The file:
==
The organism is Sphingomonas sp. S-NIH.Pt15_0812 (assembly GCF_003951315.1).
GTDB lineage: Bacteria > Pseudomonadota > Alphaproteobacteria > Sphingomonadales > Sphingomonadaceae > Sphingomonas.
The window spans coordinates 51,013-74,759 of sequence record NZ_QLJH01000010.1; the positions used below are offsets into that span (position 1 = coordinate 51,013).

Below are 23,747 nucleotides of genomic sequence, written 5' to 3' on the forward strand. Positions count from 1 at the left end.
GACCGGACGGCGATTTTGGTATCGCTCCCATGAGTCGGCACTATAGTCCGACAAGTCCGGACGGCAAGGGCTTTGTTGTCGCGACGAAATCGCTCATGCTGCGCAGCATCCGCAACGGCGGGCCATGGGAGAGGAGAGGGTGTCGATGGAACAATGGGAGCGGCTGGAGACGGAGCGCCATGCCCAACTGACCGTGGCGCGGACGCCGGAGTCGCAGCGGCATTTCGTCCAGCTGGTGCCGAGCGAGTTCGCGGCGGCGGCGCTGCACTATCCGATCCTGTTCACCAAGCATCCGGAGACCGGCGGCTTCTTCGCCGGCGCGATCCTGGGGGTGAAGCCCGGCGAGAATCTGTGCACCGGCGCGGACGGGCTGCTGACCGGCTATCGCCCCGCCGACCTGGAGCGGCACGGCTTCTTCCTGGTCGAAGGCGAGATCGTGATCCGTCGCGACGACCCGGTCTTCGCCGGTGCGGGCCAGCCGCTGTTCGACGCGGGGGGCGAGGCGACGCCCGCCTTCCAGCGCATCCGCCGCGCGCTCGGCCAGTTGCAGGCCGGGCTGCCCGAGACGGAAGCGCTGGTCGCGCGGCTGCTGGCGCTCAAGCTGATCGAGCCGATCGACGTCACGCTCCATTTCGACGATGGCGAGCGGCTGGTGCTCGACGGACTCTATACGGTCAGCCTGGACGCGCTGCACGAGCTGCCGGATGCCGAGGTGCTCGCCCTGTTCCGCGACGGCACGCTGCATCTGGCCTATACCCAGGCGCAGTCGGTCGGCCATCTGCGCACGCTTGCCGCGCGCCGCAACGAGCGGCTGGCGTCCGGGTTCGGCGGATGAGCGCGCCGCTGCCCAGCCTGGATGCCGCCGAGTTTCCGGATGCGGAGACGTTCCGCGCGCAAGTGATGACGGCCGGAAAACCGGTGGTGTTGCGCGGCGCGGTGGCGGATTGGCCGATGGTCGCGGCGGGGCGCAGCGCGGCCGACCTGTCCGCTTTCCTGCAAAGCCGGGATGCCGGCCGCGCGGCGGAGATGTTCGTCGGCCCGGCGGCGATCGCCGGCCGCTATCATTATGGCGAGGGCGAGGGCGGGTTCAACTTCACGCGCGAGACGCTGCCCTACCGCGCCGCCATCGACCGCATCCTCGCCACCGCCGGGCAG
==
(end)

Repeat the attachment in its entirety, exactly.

The organism is Sphingomonas sp. S-NIH.Pt15_0812 (assembly GCF_003951315.1).
GTDB lineage: Bacteria > Pseudomonadota > Alphaproteobacteria > Sphingomonadales > Sphingomonadaceae > Sphingomonas.
The window spans coordinates 51,013-74,759 of sequence record NZ_QLJH01000010.1; the positions used below are offsets into that span (position 1 = coordinate 51,013).

Below are 23,747 nucleotides of genomic sequence, written 5' to 3' on the forward strand. Positions count from 1 at the left end.
GACCGGACGGCGATTTTGGTATCGCTCCCATGAGTCGGCACTATAGTCCGACAAGTCCGGACGGCAAGGGCTTTGTTGTCGCGACGAAATCGCTCATGCTGCGCAGCATCCGCAACGGCGGGCCATGGGAGAGGAGAGGGTGTCGATGGAACAATGGGAGCGGCTGGAGACGGAGCGCCATGCCCAACTGACCGTGGCGCGGACGCCGGAGTCGCAGCGGCATTTCGTCCAGCTGGTGCCGAGCGAGTTCGCGGCGGCGGCGCTGCACTATCCGATCCTGTTCACCAAGCATCCGGAGACCGGCGGCTTCTTCGCCGGCGCGATCCTGGGGGTGAAGCCCGGCGAGAATCTGTGCACCGGCGCGGACGGGCTGCTGACCGGCTATCGCCCCGCCGACCTGGAGCGGCACGGCTTCTTCCTGGTCGAAGGCGAGATCGTGATCCGTCGCGACGACCCGGTCTTCGCCGGTGCGGGCCAGCCGCTGTTCGACGCGGGGGGCGAGGCGACGCCCGCCTTCCAGCGCATCCGCCGCGCGCTCGGCCAGTTGCAGGCCGGGCTGCCCGAGACGGAAGCGCTGGTCGCGCGGCTGCTGGCGCTCAAGCTGATCGAGCCGATCGACGTCACGCTCCATTTCGACGATGGCGAGCGGCTGGTGCTCGACGGACTCTATACGGTCAGCCTGGACGCGCTGCACGAGCTGCCGGATGCCGAGGTGCTCGCCCTGTTCCGCGACGGCACGCTGCATCTGGCCTATACCCAGGCGCAGTCGGTCGGCCATCTGCGCACGCTTGCCGCGCGCCGCAACGAGCGGCTGGCGTCCGGGTTCGGCGGATGAGCGCGCCGCTGCCCAGCCTGGATGCCGCCGAGTTTCCGGATGCGGAGACGTTCCGCGCGCAAGTGATGACGGCCGGAAAACCGGTGGTGTTGCGCGGCGCGGTGGCGGATTGGCCGATGGTCGCGGCGGGGCGCAGCGCGGCCGACCTGTCCGCTTTCCTGCAAAGCCGGGATGCCGGCCGCGCGGCGGAGATGTTCGTCGGCCCGGCGGCGATCGCCGGCCGCTATCATTATGGCGAGGGCGAGGGCGGGTTCAACTTCACGCGCGAGACGCTGCCCTACCGCGCCGCCATCGACCGCATCCTCGCCACCGCCGGGCAG